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xvi CONTENTS Dogs, 232 Cats, 233 Ascorbic Acid, 234 Biological Function, 234 Dogs, 235 Cats, 235 Vitamin-Like Substances, 235 Vitamin Losses During Processing and Storage of Dog and Cat Foods, 236 References, 237 9 WATER 246 General Principles, 246 Function, 246 Regulation of Intake by Dogs and Cats, 246 Deficiency in Dogs and Cats, 247 Requirements of Dogs, 247 Requirements for Maintenance, 247 Requirements for Other Life Stages, 248 Requirements for Work and Environmental Stress, 248 Requirements of Cats, 249 Requirements for Maintenance and Other Life Stages, 249 Water and Feline Lower Urinary Tract Health, 249 Recommended Allowances, 249 Toxicity in Dogs and Cats, 250 References, 250 10 SPECIAL CONSIDERATIONS FOR LABORATORY ANIMALS 252 Requirements, 252 Energy, 252 Nutrients Other Than Energy, 252 Food Selection, 252 General, 252 Certified Diets, 254 Purified and Chemically Defined Diets, 254 Foods for Specific Dietary Purposes (e.g., Medical Foods), 254 Feeding Management, 255 Life-Stage Designation of Food, 255 Form of Food, 255 Amount Fed, 255 Frequency of Feeding, 256 Storage of Food, 256 References, 256 11 PHYSICAL ACTIVITY AND ENVIRONMENT 258 Introduction, 258 Calculations and Assumptions, 258 How Much Exercise Do Dogs and Cats Undertake?, 259 Dogs, 259 Cats, 260 Types of Exercise: Sprinting Versus Endurance, 260 Sprint Exercise Over a Distance of Less Than One Kilometer, 260 Endurance Exercise Over Distances Greater Than One Kilometer, 260 Traditional Diets Fed to Racing Dogs, 260 Sled Dogs, 260 Greyhounds, 262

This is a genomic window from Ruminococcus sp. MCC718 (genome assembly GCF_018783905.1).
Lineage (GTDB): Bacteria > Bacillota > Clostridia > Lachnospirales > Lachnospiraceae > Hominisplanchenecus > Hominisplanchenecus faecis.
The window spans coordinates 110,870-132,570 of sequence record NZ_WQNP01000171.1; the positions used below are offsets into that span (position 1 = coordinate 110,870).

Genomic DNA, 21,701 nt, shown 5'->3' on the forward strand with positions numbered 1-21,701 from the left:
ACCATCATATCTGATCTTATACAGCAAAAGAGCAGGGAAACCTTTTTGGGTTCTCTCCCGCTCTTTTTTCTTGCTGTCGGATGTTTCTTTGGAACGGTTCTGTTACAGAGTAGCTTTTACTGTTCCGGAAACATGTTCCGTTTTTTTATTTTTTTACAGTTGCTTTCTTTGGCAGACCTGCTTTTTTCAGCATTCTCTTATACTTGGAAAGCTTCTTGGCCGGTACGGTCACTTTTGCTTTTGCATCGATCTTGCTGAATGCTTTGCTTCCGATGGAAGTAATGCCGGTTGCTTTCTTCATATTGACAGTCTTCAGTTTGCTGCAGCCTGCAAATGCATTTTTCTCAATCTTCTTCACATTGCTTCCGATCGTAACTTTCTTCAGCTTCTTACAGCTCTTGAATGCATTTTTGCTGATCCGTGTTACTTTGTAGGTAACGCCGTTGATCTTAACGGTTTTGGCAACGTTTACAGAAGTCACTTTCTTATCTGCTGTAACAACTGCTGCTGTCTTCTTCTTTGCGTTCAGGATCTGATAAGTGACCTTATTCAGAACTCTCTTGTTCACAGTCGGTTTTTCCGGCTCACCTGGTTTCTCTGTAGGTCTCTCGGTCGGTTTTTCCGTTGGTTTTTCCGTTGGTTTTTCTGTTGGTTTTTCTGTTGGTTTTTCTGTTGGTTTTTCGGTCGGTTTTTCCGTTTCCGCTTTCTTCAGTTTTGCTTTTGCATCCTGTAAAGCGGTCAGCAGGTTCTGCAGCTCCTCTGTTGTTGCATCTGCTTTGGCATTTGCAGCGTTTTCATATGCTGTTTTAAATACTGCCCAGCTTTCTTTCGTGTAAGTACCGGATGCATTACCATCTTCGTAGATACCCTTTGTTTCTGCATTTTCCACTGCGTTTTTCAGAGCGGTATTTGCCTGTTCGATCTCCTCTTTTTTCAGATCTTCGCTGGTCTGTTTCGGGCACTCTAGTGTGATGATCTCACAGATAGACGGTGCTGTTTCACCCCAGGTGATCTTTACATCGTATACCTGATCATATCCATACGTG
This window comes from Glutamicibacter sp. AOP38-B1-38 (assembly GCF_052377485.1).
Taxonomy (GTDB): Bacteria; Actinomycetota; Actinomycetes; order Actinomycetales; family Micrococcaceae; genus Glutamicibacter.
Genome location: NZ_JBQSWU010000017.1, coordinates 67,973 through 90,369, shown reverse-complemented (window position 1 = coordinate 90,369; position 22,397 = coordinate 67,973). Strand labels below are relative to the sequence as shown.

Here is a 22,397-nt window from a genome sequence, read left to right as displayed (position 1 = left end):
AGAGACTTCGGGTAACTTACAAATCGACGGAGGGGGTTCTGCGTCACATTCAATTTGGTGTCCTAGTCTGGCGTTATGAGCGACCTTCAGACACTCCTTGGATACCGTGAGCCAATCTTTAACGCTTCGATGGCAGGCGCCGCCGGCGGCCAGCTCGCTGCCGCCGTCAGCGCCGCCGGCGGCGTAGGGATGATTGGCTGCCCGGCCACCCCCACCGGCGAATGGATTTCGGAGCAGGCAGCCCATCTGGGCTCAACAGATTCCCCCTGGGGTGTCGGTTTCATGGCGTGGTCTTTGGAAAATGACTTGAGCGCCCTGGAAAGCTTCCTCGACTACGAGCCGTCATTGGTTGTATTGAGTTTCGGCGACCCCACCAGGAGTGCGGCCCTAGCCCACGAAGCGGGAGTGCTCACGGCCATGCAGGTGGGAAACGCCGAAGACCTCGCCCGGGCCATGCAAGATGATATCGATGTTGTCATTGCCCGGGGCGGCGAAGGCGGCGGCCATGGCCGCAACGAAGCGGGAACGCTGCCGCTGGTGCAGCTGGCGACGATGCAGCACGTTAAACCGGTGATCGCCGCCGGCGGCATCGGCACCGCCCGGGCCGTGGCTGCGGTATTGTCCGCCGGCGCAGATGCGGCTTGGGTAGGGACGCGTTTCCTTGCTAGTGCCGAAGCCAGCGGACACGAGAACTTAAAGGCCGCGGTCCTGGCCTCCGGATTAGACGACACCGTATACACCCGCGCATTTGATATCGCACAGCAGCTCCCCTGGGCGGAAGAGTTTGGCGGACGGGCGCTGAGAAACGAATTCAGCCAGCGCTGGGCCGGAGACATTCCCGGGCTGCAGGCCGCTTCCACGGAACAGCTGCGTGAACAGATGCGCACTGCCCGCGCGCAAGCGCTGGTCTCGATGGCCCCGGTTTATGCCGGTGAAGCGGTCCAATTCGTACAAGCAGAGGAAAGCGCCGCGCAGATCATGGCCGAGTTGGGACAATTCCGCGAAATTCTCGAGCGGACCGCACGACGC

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CONTENTS xvii Diet and Health During Exercise, 262 Effect of Exercise on Intestinal Function, 262 Exercise and Digestibility, 263 When to Feed Exercising Dogs, 263 Exercise and Body Condition, 265 Effect of Confinement and Training, 266 Energy Requirements, 267 Minimal Metabolism, 267 Anxiety, 267 Circadian Rhythms, 268 Cold-Induced Thermogenesis, 268 Nutrients in a Warm Environment, 272 Effect of Reduced Oxygen at High Altitude, 272 Effect of Exercise on Energy Requirements, 273 Effect of Exercise on Energy Required in the Absence of Exercise, 273 Energy Required for Exercise: Dynamic Exercise (Short Runs) Versus Steady-State Exercise (Long Runs), 273 Maximal Oxygen Consumption, 279 Intensity of Exercise, 281 Field Metabolic Rate, 281 Nutrient Requirements, 284 How May Nutrient Requirements Change with Exercise or in the Cold?, 284 Sources of Energy: Fat Versus Carbohydrate, 285 Protein and Exercise, 287 Studies That Have Altered Both Fat and Protein in the Diet of Exercising Dogs, 291 Dietary Carbohydrate and Exercise, 292 Importance of Water and Water Requirements at High Ambient Temperatures, 292 Exercised-Induced Hyperthermia and the Importance of Water During Exercise, 293 Water Requirements at Rest and During Exercise, 294 Sodium, Potassium, and Chloride, 296 Fluids Containing Electrolytes, 298 Calcium, Phosphorus, and Magnesium, 298 Trace Minerals, 299 Vitamins, 300 Other Nutrients, 303 References, 304 12 DIET FORMULATION AND FEED PROCESSING 313 Petfood Processing, 313 General Considerations, 313 Dogs, 313 Cats, 313 Petfood Categories, 313 Dry Petfoods, 313 Semi-moist Petfoods, 314 Soft-Expanded (Soft Dry) Petfoods, 315 Baked Petfoods, 315 Starch-Lipid Complexes, 315 Snacks for Pets, 315 Canned (Wet) Petfoods, 316 Homemade Diets, 317 Diet Formulation, 317 Summary, 317 References, 318